Helen Macaskill Watt; born Skinildin, Skye, January 22, 1908, died Inverness, August 25, 1996

EILIDH Watt's commitment to teaching, Gaelic writing, and women's rights were all to some degree rooted in her childhood in the crofting community of Skinidin in Skye.

When she grew up there during the First World War memories of the crofters' fight for land rights 30 years earlier were still fresh. Her father, Calum Macaskill, had been active in that struggle, was still involved in radical politics, and firmly believed in educating his children, even if the local schoolmaster thought an academic education rather wasted on girls.

Eilidh would frequently recall his remark that, given her ability, ``it was rather a pity she was not a boy'', with a wry smile. It fired her determination to fight for parity in a man's world.

After graduating at Glasgow University she returned to the islands to teach English and Latin in Tarbert, Harris, and Portree, Skye, before marriage to Robert Watt took her to spend much of her life in the utterly non-Gaelic environment of his native Dunfermline.

Marriage in the inter-war years meant giving up teaching but her services were required again with the onset of the Second World War. She quickly rose to become head of her department and deputy head of Moss-side Secondary School, Cowdenbeath, one of the few women in Fife's education system to enjoy such promotion.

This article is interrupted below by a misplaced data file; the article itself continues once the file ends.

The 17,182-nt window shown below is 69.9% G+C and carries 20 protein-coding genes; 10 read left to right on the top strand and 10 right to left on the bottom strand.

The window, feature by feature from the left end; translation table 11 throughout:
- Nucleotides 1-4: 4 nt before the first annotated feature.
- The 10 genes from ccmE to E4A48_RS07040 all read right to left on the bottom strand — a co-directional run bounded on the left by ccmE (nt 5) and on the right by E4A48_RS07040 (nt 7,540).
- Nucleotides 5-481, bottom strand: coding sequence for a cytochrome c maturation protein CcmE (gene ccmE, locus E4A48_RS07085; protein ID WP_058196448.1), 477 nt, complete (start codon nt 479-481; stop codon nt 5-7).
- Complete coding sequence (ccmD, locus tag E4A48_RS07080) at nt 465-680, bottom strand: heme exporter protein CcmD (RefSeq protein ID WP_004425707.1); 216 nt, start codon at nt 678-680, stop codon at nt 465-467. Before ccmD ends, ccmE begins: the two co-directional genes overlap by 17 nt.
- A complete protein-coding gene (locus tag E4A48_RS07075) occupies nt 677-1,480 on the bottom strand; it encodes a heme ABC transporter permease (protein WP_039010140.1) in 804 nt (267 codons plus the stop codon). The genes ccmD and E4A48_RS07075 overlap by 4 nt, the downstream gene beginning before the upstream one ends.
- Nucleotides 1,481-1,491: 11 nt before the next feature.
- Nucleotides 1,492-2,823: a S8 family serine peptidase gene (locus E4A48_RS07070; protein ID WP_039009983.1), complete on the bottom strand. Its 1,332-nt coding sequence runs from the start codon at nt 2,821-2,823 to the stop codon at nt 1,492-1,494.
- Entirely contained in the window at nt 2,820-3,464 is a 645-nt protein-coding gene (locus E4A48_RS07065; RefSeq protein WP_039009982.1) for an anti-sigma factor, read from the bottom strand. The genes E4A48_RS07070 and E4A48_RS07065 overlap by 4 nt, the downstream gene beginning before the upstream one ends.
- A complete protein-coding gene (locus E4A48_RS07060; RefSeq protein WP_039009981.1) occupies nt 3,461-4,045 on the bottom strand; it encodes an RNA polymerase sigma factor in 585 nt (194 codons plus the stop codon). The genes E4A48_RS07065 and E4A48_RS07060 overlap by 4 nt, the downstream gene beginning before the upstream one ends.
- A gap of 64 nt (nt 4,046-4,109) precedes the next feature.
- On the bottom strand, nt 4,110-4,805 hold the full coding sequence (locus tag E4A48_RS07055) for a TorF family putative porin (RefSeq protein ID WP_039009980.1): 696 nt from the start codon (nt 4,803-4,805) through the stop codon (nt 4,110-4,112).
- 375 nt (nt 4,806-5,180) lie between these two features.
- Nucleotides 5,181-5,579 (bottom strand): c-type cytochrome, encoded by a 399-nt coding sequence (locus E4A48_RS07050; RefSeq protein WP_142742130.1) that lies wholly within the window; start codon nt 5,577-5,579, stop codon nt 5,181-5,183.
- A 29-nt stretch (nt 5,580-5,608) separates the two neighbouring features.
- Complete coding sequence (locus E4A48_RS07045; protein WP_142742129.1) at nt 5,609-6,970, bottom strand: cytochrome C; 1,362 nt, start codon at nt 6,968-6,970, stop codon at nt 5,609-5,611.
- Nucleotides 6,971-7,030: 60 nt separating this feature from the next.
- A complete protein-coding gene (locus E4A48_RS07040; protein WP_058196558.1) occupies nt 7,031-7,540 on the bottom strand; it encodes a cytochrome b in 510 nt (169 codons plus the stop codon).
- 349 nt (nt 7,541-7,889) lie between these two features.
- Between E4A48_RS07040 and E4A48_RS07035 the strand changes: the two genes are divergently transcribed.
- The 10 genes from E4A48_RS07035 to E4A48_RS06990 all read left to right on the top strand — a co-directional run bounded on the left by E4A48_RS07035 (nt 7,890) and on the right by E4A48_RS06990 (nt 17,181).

That only served to sharpen her awareness of the disparity of treatment suffered by her sex and she became an ardent campaigner for equality through the EIS. At the end of the war she channelled her desire for radical political solutions to the poverty and inequality she saw around her into the newly founded and briefly fashionable Commonwealth Party.

In Fife her isolation from her Gaelic background found occasional solace in listening to the infrequent BBC Gaelic radio programmes of those days. A critical letter to the broadcaster Hugh MacPhee on one of his offerings brought an invitation to try to do better herself. She immediately accepted the challenge, submitted a script and thereafter found herself a frequent contributor of talks and short stories.

The art of the short story has been in fairly robust health in Gaeldom in recent years, and Eilidh Watt is one of the writers to whom the credit must go. Her work has appeared frequently in the literary quarterly Gairm, and a number of collections of her stories have been published, including A' Bhratach Dhealrach (The Shining Banner) and Latha a' Choin Dubh (The Day of the Black Dog). She could happily handle a wide range of styles and subject matter.

These latter perhaps derived from her interest in extra sensory perception. Without being in the slightest fey about it, she would admit to having the ``second sight'', a faculty she often found burdensome. She is survived by a son Ronald and his family and was buried yesterday in her native Skye.